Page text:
Love Poem

Location

12054
United States
42° 36' 27.6372" N, 73° 51' 34.3764" W

(poems go here) The fall of eighth grade the leaves
changed their glorious colors
and I was diagnosed with overwhelming loneliness.

Everything was blurry and distorted as I
rushed into Middle School girl's bathroom.
I tried steadying myself on the dirty
sink but my hand slipped and I looked up:
A tear-stain, blotchy-faced, hair matted
desperate thirteen-year-old child
squinted back at me,
Hungry for validation, longing for acceptance.
My head spun as I thought back to those mean, mean
girls.
My tongue went dry
Gagging, I found solace in my porcelain haven.
Gasping lead way to heaving
and once I eradicated that hunger, I slammed
my head into the stall door, groggy and crying.

My anxieties about navigating the lunchroom were
eliminated as I found consolation
in the cold, linoleum floored room with three stalls and three sinks.
Self-consciousness about eating in front of those
tiny, thinned-boned monsters I sat with

no longer an issue because now,
everything that I ate came right back up.
Or no food was given to my body at all.
I punished the wide-hipped, fleshy, milky skinned
creature whose body I possessed.
I cursed my genetics, beating the enemy into
submission.
With every binge, purge, or starvation episode
I heard my insides crying out in pain,
begging for mercy.

As I ballooned from “overweight,” to “underweight,” “to healthy
Weight,” I never became
Perfection.
My thighs were never small or muscular enough
to wear shorts in the summer, so I sweated through
seventy-degree weather.
My arms were never toned enough to wear short sleeves,
so I wore sweaters and long-sleeves religiously.
My midsection was never chiseled and defined enough,
so I swore by one-pieces until the ninth grade.
I was never pretty, smart, funny, or good
enough.

But what standards were I failing to measure up to, you may ask?
Beats me.

I didn't want to change, (being a by-product of
my mother and her inherit stubbornness)
For every promising sign of progress,
I fervently resisted by inching back to
my comfort zone of self deprecation and sabotage.
But on that cool, calm, fall night, when I refused
to leave the house, sobbing because I was horrified
with the thought of people seeing me
in all of my fat, bloated glory,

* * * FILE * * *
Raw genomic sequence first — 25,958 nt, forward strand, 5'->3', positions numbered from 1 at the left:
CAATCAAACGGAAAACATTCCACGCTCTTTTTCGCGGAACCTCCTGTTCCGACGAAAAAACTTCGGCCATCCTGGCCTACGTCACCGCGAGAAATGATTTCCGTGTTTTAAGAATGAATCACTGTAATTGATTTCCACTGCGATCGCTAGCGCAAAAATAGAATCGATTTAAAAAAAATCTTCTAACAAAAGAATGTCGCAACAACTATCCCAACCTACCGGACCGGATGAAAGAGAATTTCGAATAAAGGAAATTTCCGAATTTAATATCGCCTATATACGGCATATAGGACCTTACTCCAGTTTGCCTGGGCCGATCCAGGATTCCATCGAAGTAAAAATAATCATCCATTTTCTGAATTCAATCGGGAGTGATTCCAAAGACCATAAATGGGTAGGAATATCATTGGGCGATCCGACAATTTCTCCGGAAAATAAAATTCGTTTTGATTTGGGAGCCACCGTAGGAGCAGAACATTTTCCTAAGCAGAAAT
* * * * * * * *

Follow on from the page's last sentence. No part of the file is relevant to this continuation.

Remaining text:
my mind was flooded with images:
A cheery five-year-old tot laughing,
her face obscured behind a mask of cake and frosting.
An apprehensive fourth grader flaunting a gummy,
toothless smile as she waits for the big, yellow school bus.
An out of breath twelve-year-old running, with
her heart beating in her throat, lungs bursting,
to safety during an impromptu game of “Ghost In The Graveyard,”
I swallowed hard.

The fall of twelfth grade, with the leaves dancing
in ruddy reds, zesty oranges and winsome yellows,
I run.
I run with earbuds blaring in long, methodical strides
Taking in the crisp, nonjudgmental autumn air.
And as I return to stare at my blotchy-faced, hair matted, milky skin
complexion in the steaming bathroom mirror,
for the first time,
I smile.

The fall of eighth grade the leaves
changed their glorious colors
and I was diagnosed with overwhelming loneliness.

Everything was blurry and distorted as I
rushed into Middle School girl's bathroom.
I tried steadying myself on the dirty
sink but my hand slipped and I looked up:
A tear-stain, blotchy-faced, hair matted
desperate thirteen-year-old child
squinted back at me,
Hungry for validation, longing for acceptance.
My head spun as I thought back to those mean, mean
girls.
My tongue went dry
Gagging, I found solace in my porcelain haven.
Gasping lead way to heaving
and once I eradicated that hunger, I slammed
my head into the stall door, groggy and crying.

My anxieties about navigating the lunchroom were
eliminated as I found consolation
in the cold, linoleum floored room with three stalls and three sinks.
Self-consciousness about eating in front of those
tiny, thinned-boned monsters I sat with

no longer an issue because now,